A-Rod paces offense as Yanks take series from Mets
By Anthony DiComo and Bryan Hoch
NEW YORK -- Alex Rodriguez homered and drove in a pair of runs to pace the Yankees' attack against Jon Niese, helping to secure the first leg of the Subway Series with a 6-4 victory over the Mets on Sunday night at Yankee Stadium.
The Bombers took two of three games in the weekend set as Niese was thumped for six runs (four earned) and eight hits over five innings, including a four-run second inning in which the Yankees stroked four doubles. The Mets didn't help their cause defensively, committing four errors in the field.
"Our goal is to win series, and we've done that in the last three," Rodriguez said. "It's especially sweet in the Subway Series, to win the series, and especially against a team that's playing so well."
"It's really hard to play in October if you don't [win series], so if you want to play in October, you have to do that," Yankees manager Joe Girardi said. "We came off a good road trip and beat a team that was playing great [in] two out of three [games]."
MOMENTS THAT MATTERED
Chasing history: Rodriguez hit the 659th home run of his big league career off Niese in the first inning, moving within one of tying Willie Mays (660) for fourth place on the home run list. Rodriguez's fifth home run of the season came on an outside curveball and cleared the wall in right-center field, traveling an estimated 378 feet into the Yankees' bullpen. More >
"Niese is a good competitor, he throws a lot of strikes," Rodriguez said. "He kept attacking me all night, he didn't back off. I just wanted to get a good pitch to hit and hit the ball hard."
Error of their ways: Two of the six runs against Niese were unearned due to a quartet of Mets errors -- one each from Wilmer Flores, Eric Campbell, Murphy and Cuddyer. Campbell later forgot how many outs there were while on first base in the sixth, leading to an easy inning-ending double play on Flores' routine flyout to right.
"In a game like this, you can't make those mistakes," Mets manager Terry Collins said. "It was just a bad night for us." More >
What a relief: Eovaldi was not pleased when the hook arrived for him after just 87 pitches, but considering the amount of loud contact off the right-hander, he couldn't be surprised. Yankees relievers did the job, firing 4 2/3 scoreless innings, beginning with Shreve inducing a double play to wriggle out of the fifth. Chris Martin recorded five outs, Justin Wilson got one and Dellin Betances set up for Andrew Miller, who pitched around a hit-by-pitch in the ninth for his seventh save in as many opportunities. More >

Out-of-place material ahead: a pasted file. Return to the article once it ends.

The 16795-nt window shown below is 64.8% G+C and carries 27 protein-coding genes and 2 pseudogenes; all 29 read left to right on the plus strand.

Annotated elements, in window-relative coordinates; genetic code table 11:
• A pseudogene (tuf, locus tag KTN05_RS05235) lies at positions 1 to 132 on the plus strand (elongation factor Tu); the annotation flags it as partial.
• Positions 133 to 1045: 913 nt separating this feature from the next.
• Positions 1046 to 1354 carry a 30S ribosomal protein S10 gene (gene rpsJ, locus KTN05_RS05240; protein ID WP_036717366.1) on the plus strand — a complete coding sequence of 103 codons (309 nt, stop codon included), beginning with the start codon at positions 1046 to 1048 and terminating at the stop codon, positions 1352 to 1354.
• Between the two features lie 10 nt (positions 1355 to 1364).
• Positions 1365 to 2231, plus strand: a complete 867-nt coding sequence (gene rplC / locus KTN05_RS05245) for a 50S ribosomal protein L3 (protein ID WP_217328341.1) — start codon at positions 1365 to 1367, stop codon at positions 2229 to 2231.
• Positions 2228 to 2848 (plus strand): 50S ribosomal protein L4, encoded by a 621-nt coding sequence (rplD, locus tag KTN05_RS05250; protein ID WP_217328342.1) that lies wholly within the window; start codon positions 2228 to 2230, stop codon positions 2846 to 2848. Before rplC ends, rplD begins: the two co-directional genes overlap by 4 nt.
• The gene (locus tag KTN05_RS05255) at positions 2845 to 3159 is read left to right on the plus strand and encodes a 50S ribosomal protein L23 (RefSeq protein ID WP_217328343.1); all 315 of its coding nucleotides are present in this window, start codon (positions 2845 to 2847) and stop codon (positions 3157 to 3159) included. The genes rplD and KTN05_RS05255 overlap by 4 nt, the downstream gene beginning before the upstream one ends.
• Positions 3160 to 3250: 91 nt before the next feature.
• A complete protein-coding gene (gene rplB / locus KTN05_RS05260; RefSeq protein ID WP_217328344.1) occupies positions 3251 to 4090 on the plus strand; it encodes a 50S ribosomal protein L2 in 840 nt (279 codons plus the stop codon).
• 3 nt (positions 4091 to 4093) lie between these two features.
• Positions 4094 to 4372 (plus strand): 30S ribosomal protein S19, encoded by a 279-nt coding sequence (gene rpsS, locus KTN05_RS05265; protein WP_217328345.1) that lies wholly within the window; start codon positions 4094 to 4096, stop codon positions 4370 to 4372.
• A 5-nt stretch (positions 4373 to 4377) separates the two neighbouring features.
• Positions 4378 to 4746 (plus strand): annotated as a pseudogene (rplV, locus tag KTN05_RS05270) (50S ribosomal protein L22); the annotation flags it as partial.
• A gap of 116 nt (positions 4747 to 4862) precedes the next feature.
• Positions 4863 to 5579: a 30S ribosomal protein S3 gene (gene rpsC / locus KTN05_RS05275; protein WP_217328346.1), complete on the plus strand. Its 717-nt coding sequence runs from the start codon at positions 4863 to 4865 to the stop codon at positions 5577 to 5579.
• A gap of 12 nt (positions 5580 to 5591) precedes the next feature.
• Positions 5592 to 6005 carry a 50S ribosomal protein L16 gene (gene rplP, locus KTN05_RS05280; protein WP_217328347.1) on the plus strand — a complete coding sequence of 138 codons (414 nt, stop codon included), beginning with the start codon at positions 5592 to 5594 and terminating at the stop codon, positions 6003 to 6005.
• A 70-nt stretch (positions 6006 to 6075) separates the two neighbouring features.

"The bullpen was awesome. Everybody was awesome," Eovaldi said. "Good defense kept us in the game. We were scoring runs early, and it's frustrating having to go to the bullpen so early, that I couldn't go further in the game. But the bullpen has been awesome."
A promising start: Granderson led off the game with a homer on the ninth pitch of his at-bat, and the Mets scored three more quick runs to knock Eovaldi out of the game in the fifth. But their lineup went cold in the middle innings, making their defensive errors loom even larger. The Mets didn't have a hit after Juan Lagares' single with one out in the fifth.
SOUND SMART WITH YOUR FRIENDS
There are days when Granderson surely misses calling the Bronx his home. The left-handed slugger has 67 career homers at the current Yankee Stadium since the facility opened in 2009, which is the third-highest total behind Mark Teixeira (94) and Robinson Cano (79).
"[Alex is] a great player. A great player. I know he's [almost] 40 years old now but he got himself in great shape. I'll tell you, he's still dangerous." -- Collins on Rodriguez
The Yankees successfully challenged a call in the fifth inning, as a video review showed that Gardner legged out an infield single on a ground ball to shortstop Flores. First-base umpire Adam Hamari initially ruled Gardner out on the play.
"I put my hand up right away. That's what they've asked us to do," Girardi said. "And that's always the toughest play for me to see; we run to the phone a lot on that one."
WHAT'S NEXT Mets: The Mets piled onto a bus back to Queens following Sunday's game, with a late-night flight scheduled to Miami. Monday's starting pitcher, Dillon Gee, flew ahead of the team, hoping to stay fresh for his 7:10 p.m. ET start against the Marlins.
Yankees: Right-hander Adam Warren will make his fourth start of the season on Monday as the Yankees open a three-game series with the Rays at Yankee Stadium, having swept Tampa Bay in a three-game set earlier this month. Right-hander Nate Karns draws the start for the Rays in the 7:05 p.m. ET contest.